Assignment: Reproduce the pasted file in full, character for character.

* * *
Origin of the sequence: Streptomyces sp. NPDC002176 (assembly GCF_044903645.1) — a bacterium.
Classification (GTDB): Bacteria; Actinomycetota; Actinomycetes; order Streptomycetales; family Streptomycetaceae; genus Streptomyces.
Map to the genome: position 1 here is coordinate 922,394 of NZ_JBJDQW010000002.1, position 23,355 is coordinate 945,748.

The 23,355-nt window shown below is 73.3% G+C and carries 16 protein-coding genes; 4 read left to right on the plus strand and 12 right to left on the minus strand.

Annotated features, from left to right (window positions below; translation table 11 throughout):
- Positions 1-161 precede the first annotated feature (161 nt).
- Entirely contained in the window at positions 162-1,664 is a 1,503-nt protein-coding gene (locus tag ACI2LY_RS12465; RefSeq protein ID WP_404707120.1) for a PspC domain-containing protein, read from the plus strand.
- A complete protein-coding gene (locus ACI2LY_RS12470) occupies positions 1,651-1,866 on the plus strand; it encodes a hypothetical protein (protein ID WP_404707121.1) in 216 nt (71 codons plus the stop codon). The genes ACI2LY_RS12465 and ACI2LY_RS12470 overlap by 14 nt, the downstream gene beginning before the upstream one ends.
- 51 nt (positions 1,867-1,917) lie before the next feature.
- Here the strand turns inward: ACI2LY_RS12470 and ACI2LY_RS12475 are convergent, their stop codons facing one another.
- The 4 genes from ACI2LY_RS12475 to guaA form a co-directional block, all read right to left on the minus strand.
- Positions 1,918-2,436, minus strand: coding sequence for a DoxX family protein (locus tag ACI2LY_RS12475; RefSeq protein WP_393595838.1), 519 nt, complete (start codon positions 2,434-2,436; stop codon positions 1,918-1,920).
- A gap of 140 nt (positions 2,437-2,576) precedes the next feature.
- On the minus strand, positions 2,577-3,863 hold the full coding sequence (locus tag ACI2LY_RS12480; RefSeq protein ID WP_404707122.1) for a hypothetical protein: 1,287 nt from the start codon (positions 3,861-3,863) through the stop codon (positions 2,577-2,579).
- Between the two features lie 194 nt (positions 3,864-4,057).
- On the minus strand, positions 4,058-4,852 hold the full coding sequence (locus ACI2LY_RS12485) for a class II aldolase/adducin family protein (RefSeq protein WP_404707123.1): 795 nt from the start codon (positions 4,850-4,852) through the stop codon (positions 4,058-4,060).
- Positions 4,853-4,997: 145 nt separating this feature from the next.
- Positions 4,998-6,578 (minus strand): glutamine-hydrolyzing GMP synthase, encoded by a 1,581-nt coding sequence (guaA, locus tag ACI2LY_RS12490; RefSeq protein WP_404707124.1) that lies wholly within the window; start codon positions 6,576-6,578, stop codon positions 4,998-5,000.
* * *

Origin of the sequence: Streptomyces sp. NPDC002176 (assembly GCF_044903645.1) — a bacterium.
Classification (GTDB): Bacteria; Actinomycetota; Actinomycetes; order Streptomycetales; family Streptomycetaceae; genus Streptomyces.
Map to the genome: position 1 here is coordinate 922,394 of NZ_JBJDQW010000002.1, position 23,355 is coordinate 945,748.

The 23,355-nt window shown below is 73.3% G+C and carries 16 protein-coding genes; 4 read left to right on the plus strand and 12 right to left on the minus strand.

Annotated features, from left to right (window positions below; translation table 11 throughout):
- Positions 1-161 precede the first annotated feature (161 nt).
- Entirely contained in the window at positions 162-1,664 is a 1,503-nt protein-coding gene (locus tag ACI2LY_RS12465; RefSeq protein ID WP_404707120.1) for a PspC domain-containing protein, read from the plus strand.
- A complete protein-coding gene (locus ACI2LY_RS12470) occupies positions 1,651-1,866 on the plus strand; it encodes a hypothetical protein (protein ID WP_404707121.1) in 216 nt (71 codons plus the stop codon). The genes ACI2LY_RS12465 and ACI2LY_RS12470 overlap by 14 nt, the downstream gene beginning before the upstream one ends.
- 51 nt (positions 1,867-1,917) lie before the next feature.
- Here the strand turns inward: ACI2LY_RS12470 and ACI2LY_RS12475 are convergent, their stop codons facing one another.
- The 4 genes from ACI2LY_RS12475 to guaA form a co-directional block, all read right to left on the minus strand.
- Positions 1,918-2,436, minus strand: coding sequence for a DoxX family protein (locus tag ACI2LY_RS12475; RefSeq protein WP_393595838.1), 519 nt, complete (start codon positions 2,434-2,436; stop codon positions 1,918-1,920).
- A gap of 140 nt (positions 2,437-2,576) precedes the next feature.
- On the minus strand, positions 2,577-3,863 hold the full coding sequence (locus tag ACI2LY_RS12480; RefSeq protein ID WP_404707122.1) for a hypothetical protein: 1,287 nt from the start codon (positions 3,861-3,863) through the stop codon (positions 2,577-2,579).
- Between the two features lie 194 nt (positions 3,864-4,057).
- On the minus strand, positions 4,058-4,852 hold the full coding sequence (locus ACI2LY_RS12485) for a class II aldolase/adducin family protein (RefSeq protein WP_404707123.1): 795 nt from the start codon (positions 4,850-4,852) through the stop codon (positions 4,058-4,060).
- Positions 4,853-4,997: 145 nt separating this feature from the next.
- Positions 4,998-6,578 (minus strand): glutamine-hydrolyzing GMP synthase, encoded by a 1,581-nt coding sequence (guaA, locus tag ACI2LY_RS12490; RefSeq protein WP_404707124.1) that lies wholly within the window; start codon positions 6,576-6,578, stop codon positions 4,998-5,000.